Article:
Yesterday, Juno Therapeutics announced a new deal for a collaboration with Editas Medicine that is:
“Focused on creating chimeric antigen receptor (CAR T) and high-affinity T cell receptor (TCR) therapies to treat cancer. The companies will pursue three research programs together utilizing Editas’ genome editing technologies, including CRISPR/Cas9, with Juno’s CAR and TCR technologies.”
This follows on from their recent deals with Fate Therapeutics and Stage Cell Therapeutics and bluebird bio’s licensing deal with Five Prime for novel antibodies to develop CAR T cell therapy.
One of the most interesting questions in CAR T cell development, is whether you need to incorporate a suicide gene or suicide switch into them that allows you to turn off the response, force the T cells to self-destruct, in the event of severe Cytokine Release Syndrome (CRS) or other serious adverse events.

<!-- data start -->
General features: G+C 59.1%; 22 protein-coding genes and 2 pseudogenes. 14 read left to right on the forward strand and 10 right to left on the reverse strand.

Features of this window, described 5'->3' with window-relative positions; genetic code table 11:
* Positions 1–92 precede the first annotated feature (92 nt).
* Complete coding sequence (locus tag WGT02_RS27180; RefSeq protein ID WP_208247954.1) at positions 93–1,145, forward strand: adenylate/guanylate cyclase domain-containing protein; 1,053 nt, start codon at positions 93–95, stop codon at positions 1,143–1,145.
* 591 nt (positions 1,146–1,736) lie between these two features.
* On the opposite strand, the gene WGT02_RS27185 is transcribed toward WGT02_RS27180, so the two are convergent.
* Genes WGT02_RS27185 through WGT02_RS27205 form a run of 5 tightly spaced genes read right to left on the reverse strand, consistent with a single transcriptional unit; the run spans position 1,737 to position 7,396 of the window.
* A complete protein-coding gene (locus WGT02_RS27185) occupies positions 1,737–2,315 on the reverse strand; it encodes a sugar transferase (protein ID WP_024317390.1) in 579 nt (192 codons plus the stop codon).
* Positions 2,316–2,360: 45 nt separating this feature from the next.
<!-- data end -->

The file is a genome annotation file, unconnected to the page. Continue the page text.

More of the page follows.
This review article is another example that straddles data from conferences earlier this month at Immunology 2015 (AAI) and American Society of Gene and Cell Therapy (ASGCT) with the American Society of Clinical Oncology (ASCO) this coming weekend.
At ASGCT we spoke with Dr Carl June and also heard the latest update on what Cellectis are doing from Dr Julianne Smith.
Companies mentioned: Juno Therapeutics, Novartis/U Penn, Cellectis, Bellicum, bluebird bio, Formula, Molmed.
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This article was originally published on Biotech Strategy Blog at the following link … Suicide Genes – what are they and are they really needed?